Today at CES HTC revealed its latest headset, the Vive Cosmos. While the headset is in many ways an evolution from past learnings, the company says it isn’t designed to succeed the original Vive.
While the original HTC Vive launched way back in April of 2016, HTC says that it continues to see strong sales. Today the company unveiled its latest tethered headset, Vive Cosmos, but it isn’t designed to be a ‘Vive 2’.
With four headsets now in its stables—Vive, Vive Pro, Vive Focus, and Vive Cosmos—HTC is attempting to appeal to range of different users.
Speaking to HTC’s GM of Americas, Dan O’Brien, we learned that the Cosmos is primarily designed to draw new customers into VR, specifically those who haven’t pulled trigger on a headset purchase because of the complexity associated with many of today’s headsets.
O’Brien said that 85% of would-be VR purchasers are citing setup complexity as their roadblock to purchase. HTC is tackling that by putting an inside-out tracking system on Cosmos, which means user’s won’t need to set up any external beacons for tracking, and the headset is expected to connect to the host PC by a single cable. The company is also putting a heavy emphasis on comfort and minimal weight for Cosmos—presumably other areas they’ve identified as keeping customers from purchasing—and further introducing a new software experience called the Vive Reality System to tie everything together.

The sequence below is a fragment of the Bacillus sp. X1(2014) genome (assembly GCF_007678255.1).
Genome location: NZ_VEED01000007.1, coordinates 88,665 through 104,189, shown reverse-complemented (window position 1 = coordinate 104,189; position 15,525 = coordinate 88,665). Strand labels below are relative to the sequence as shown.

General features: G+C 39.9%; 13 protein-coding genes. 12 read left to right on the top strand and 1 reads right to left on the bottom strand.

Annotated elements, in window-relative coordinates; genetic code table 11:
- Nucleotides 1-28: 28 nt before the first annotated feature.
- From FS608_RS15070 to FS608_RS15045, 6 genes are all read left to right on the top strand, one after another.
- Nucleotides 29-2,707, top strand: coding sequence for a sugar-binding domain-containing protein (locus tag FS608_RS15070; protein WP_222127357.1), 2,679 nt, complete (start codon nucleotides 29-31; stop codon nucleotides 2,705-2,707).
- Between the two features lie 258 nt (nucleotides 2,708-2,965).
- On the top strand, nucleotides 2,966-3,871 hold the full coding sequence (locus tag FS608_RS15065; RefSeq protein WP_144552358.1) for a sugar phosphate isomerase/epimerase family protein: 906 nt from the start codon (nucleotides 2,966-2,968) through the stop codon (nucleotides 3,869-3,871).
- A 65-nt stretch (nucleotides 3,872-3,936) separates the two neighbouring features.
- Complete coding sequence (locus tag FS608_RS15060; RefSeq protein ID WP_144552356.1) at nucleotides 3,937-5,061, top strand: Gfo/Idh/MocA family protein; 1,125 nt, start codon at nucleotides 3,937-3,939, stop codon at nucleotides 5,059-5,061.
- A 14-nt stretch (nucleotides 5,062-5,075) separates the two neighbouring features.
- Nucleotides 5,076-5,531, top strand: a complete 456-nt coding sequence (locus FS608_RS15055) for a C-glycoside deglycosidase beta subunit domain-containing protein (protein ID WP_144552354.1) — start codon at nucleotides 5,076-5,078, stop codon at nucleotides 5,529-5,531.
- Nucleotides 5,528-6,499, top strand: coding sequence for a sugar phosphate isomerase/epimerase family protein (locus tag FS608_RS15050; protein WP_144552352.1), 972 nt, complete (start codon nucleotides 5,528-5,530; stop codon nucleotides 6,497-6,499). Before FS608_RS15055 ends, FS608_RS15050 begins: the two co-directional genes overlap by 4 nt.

But the headset isn’t a replacement for the original Vive, O’Brien said. HTC plans to continue to the original Vive product line alongside Cosmos. Another HTC executive wouldn’t say ‘Vive 2’, but did say that the company has plans for a proper successor to the original Vive.
O’Brien broke down the positioning of the company’s four headsets. Vive Pro (and the new Vive Pro Eye) are really focused on enterprise. The original Vive is for enthusiasts who want the precision of SteamVR Tracking, and are looking for a high-end experience. Cosmos is being positioned more as a comfortable headset designed for ease-of-use and flexibility. Meanwhile, Focus represents the company’s standalone effort.
Put that way, HTC’s four headset strategy seems pretty tidy, but how consumers view the array of devices might not be so cut and dry, especially depending upon the price of Cosmos (which so far HTC isn’t talking about—not even saying if it will represent an ‘entry-level’ price point).
There’s still a lot of questions about the headset, including the fact that Cosmos could one day run from a smartphone, or perhaps lower-end PCs—something which HTC heavily teased but wasn’t ready to talk about. The company plans to begin sending out developer kits for Cosmos soon, with the eventual launch coming later this year, so we expect to hear much more in the coming months.